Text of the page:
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A Labor Day Tribute to the All-Night Worker

Saying thanks to graveyard shift survivors.

by Greg Asimakoupoulos
September 1, 2006

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A Labor Day Tribute to the All-Night Worker
You punch the clock while others sleep.
That graveyard shift is long and deep.
At times it's like you're six feet down,
bone tired, feeling dead.

It's hard to go to bed at dawn
or after you have mown the lawn.
It really is unnatural
to sleep the day away.

You wake for dinner and you say
"I wish my job was in the day
for then I could have nights at home
and watch my favorite shows."

Still you're the envy of those damned
by traffic that is always jammed.
Those daytime workers only dream
of such a quick commute.

And truth be told the work you do
is valuable. Your boss needs you.
The overnights that you put in
mean far more than you know.
And … Another Anniversary…
The Big Easy's Hard Year
Reflections on Katrina's Wrath.
Her name was gentle, but that's all.
The day Katrina chose to call,
all Hell broke loose in
New Orleans
and Easy became hard.

A YEAR ago she blew through town.
The evidence is still around.
This heartless woman's calling card
has numbers that won't quit.

The cost's in lives and dollars spent
and those who owned but now must rent
plus countless heartache felt by those
whose dreams can't be rebuilt.

New Orleans now is half the size.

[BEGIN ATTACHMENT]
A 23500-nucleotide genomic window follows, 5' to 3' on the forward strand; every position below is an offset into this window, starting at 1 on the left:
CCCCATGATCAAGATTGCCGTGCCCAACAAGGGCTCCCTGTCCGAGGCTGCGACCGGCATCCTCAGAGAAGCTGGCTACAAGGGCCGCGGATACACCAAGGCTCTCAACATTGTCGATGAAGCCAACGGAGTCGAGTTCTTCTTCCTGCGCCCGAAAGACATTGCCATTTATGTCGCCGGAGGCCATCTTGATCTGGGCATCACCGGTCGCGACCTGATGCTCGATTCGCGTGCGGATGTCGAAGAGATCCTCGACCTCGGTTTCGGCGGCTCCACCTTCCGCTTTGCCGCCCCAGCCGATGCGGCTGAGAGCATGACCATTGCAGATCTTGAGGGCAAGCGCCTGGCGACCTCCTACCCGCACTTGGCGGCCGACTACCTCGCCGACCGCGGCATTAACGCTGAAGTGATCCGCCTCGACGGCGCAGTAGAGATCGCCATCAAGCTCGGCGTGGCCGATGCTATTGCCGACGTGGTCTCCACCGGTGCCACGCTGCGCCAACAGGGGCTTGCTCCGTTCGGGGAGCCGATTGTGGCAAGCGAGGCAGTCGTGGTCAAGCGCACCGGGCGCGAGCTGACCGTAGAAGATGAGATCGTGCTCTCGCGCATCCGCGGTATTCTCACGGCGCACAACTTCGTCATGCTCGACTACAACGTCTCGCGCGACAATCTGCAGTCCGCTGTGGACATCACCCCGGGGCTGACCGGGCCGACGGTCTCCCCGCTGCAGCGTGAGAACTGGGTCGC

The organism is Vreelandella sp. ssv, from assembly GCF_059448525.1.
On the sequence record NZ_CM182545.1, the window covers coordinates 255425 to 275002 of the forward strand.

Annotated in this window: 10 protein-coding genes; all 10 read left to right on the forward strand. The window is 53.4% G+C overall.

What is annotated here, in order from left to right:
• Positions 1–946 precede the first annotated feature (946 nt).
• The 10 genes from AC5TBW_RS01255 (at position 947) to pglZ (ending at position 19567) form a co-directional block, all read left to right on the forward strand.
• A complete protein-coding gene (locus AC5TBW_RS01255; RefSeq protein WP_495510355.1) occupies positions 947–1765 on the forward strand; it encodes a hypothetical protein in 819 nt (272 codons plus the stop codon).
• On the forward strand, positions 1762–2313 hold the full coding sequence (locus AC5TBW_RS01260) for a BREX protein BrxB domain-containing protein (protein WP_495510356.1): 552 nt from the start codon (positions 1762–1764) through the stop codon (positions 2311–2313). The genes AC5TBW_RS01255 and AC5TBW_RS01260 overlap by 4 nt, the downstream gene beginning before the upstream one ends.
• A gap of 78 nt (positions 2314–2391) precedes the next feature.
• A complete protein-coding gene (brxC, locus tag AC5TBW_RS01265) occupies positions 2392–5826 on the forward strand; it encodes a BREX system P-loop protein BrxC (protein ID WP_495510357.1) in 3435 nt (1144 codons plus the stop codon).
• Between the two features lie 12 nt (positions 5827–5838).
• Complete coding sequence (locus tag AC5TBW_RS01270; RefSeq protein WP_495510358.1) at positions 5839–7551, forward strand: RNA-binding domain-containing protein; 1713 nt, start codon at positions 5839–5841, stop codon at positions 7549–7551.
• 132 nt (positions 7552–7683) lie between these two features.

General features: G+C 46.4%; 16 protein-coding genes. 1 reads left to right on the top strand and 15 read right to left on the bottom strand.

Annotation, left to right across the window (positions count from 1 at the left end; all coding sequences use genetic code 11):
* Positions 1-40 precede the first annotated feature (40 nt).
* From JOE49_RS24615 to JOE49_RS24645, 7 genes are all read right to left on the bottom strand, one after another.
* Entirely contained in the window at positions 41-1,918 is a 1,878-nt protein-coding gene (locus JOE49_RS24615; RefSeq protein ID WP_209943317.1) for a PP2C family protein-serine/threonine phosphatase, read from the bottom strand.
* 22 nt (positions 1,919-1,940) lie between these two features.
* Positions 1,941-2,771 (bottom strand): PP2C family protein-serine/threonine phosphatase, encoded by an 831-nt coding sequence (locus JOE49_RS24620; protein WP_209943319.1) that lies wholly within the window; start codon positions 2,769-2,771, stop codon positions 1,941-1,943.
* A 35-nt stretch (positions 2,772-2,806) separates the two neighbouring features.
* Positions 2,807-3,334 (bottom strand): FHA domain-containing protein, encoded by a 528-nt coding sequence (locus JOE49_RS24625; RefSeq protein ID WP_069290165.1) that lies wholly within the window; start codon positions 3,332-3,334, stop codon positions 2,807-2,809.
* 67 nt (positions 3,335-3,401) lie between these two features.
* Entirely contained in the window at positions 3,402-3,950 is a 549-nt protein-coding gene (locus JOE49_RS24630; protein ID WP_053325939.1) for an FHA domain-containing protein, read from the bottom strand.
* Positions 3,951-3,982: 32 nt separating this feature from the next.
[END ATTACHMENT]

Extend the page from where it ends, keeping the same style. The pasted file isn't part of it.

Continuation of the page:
What has increased are all the whys
that question how so many still
are homeless and displaced.

O God, please comfort those alone
who have no place to call their home.
And help us all to realize
there's something we can do.

Comments (1)

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Brooks from Mebane, NC writes:
September 3, 2006
Rev. Greg, thanks for the poem about the anniversary of Katrina. You spoke mainly about New Orleans, but I am confident that you meant the entire gulf coast that was tramatized by the storm of all storms.

I am disheartened that instead of pausing to contiplate the conditions there we are going on our simple way and not remembering all the work that must be done by volunteers and donations of money to church groups and the Red Cross that are involved in the recovery. I don't think we need to beat the mistakes to death. We know they were there, perhaps we have learned from them. We can at least pray for these people living in FEMA campers and pray that soon and very soon, they will be back in suitable housing. We need to also remember that these people aren't necessarily in a welfare mode, but are just seeking help for a new start. We also need to pray that we can be more sympathic for the people of the Gulf Coast. We need to strongly consider our own potental for volunteer assistance and donations of money.

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Sunday Rhymes & Reasons
Published June 4, 2009

Sunday Rhymes and Reasons is a compilation of inspirational poetry by America's pastor/poet laureate, Greg Asimakoupoulos. In this, his third volume of poetry, Pastor Greg paints word pictures that portray both the struggle and fulfillment that define a life of faith. His repertoire of rhymes celebrate rite-of-passage occasions like birth, baptism, marriage and death as well as the major holidays of the church and culture. It is a volume that illustrates the poet's love of words and of popular culture. The author dips his brush into a paint box of hubris, humor and honesty.

"Gloria and I have been encouraged by word pictures from Greg's pen that have celebrated both our ministry and God's presence in our world."Bill Gaither, Gospel music composer/performer

"Gifted poet Greg Asimakoupoulos is a dear friend of our family. His poetry blesses, comforts, entertains, and provides inspiration for every season of life."Natalie Grant, singer/songwriter/recording artist

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